Dream's Lost Years

If you don't want to watch the above video, which you should, but if you don't have four and a half minutes and haven't already heard I'll cut to the chase: Neil Gaiman has written an as yet untitled, J.H. Williams III drawn, Sandman mini-series, out in November.

Williams drew a preview image:

There's a lot of reasons to be excited about this. For one, Gaiman has spent his time since Sandman ended doing all sorts of things, and that added variety to his experience that has almost certainly turned an already wide, almost limitless, imagination into a kind of force. American Gods, although already ten years old, took some ideas Gaiman had been working on since the very beginning of Sandman and transformed them, and I have nothing but the utmost confidence that the writer, returning to the particular character that embodied all of that, will produce something of good quality, that he will tell a story worth telling. For another, J.H. Williams III is doing the art. If there's a more perfect artist for the things that Gaiman can dream up, I have no idea who it is. Williams's work on Batwoman sort of subtly revolutionized what was possible in terms of layout and design in comic books, and we now have consistently more interesting, that is, better, panel layouts and general design.

Of course, there are a lot of reasons to be wary of this, too. I have some of the same concerns that I have with Before Watchmen. Obviously, there's no moral issue here, since Dream is Gaiman's character, and he's doing the writing. Instead, I'm worried about the impulse to tell a new story in an old universe. I get that Gaiman is filling a hole, giving us something he had only hinted at before, even if maybe it was fully or partially conceived back in the Eighties. That's good-- it means he had to keep the old stuff in mind as he was putting together this new bit. But if it he feels he had to tell, why didn't he tell it in the eighties? If it was important to Sandman, important to what Gaiman was building twenty-five years ago, why didn't he tell the story then? Why does he feel the need to go put that piece, never really missing, back into the puzzle?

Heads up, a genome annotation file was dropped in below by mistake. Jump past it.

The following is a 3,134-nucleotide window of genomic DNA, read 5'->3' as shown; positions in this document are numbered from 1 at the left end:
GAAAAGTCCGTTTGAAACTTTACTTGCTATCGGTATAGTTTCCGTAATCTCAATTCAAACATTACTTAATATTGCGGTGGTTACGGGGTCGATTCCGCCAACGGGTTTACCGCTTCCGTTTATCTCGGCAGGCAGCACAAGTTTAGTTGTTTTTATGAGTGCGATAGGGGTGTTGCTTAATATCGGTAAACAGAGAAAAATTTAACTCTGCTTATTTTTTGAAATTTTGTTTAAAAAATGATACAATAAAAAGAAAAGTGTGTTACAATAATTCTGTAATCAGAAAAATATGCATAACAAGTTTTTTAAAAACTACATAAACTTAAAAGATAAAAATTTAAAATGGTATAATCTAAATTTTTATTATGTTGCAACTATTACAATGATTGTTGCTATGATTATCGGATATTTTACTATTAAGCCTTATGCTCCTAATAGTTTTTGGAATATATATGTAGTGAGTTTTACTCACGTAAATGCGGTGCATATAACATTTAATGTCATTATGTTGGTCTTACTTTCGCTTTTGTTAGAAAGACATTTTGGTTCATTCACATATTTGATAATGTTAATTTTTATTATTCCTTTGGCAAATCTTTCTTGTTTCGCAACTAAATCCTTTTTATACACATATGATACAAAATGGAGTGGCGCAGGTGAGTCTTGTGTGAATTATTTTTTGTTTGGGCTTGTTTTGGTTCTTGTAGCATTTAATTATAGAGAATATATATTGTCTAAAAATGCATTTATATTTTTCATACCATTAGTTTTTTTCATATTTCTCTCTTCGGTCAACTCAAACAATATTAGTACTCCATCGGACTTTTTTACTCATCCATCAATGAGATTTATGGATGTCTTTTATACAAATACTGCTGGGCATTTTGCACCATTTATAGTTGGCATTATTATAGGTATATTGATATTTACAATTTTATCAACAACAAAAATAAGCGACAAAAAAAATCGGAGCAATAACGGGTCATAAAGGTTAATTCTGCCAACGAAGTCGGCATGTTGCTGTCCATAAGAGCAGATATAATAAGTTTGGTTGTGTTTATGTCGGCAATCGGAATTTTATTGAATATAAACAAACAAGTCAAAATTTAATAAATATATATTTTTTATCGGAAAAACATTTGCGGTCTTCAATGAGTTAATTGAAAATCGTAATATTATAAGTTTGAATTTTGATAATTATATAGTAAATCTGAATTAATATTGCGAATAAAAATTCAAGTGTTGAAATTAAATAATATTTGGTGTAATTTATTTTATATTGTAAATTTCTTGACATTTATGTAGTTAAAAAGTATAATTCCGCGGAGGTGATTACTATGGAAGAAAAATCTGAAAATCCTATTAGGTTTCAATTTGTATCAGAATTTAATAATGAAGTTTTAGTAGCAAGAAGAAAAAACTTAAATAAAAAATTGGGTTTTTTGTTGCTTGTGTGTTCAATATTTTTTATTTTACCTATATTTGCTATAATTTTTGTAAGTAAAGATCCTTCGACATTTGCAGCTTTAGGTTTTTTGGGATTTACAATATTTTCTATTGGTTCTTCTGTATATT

I'm sure there's a good reason. Maybe he wasn't ready to tell that bit then and he is now. Maybe he was constrained by editorial. Maybe this, maybe that. Unless Gaiman comes out and says why he's writing Dream again, after so long, we'll never know. And, doubtlessly, this new mini will be good, even great. I certainly hope that its as good as Sandman ever be. But it does concern me when someone, anyone, a writer, an editor, feels the need to explain everything, or when a fan wants everything explained. I'm sure I'm going to read it when it comes out, and I'm sure I'm not going to be the only one. But, as a reader, I'm going to lose a little bit of the wonder of those first issues of Sandman. I'm going to stop imagining the why, because I know it.

And I just wonder if I want that or not.

Update: It comes out November 2013, which Gaiman pretty clearly says. My bad.

Nick Fury, Agent of Silly Brand Synergy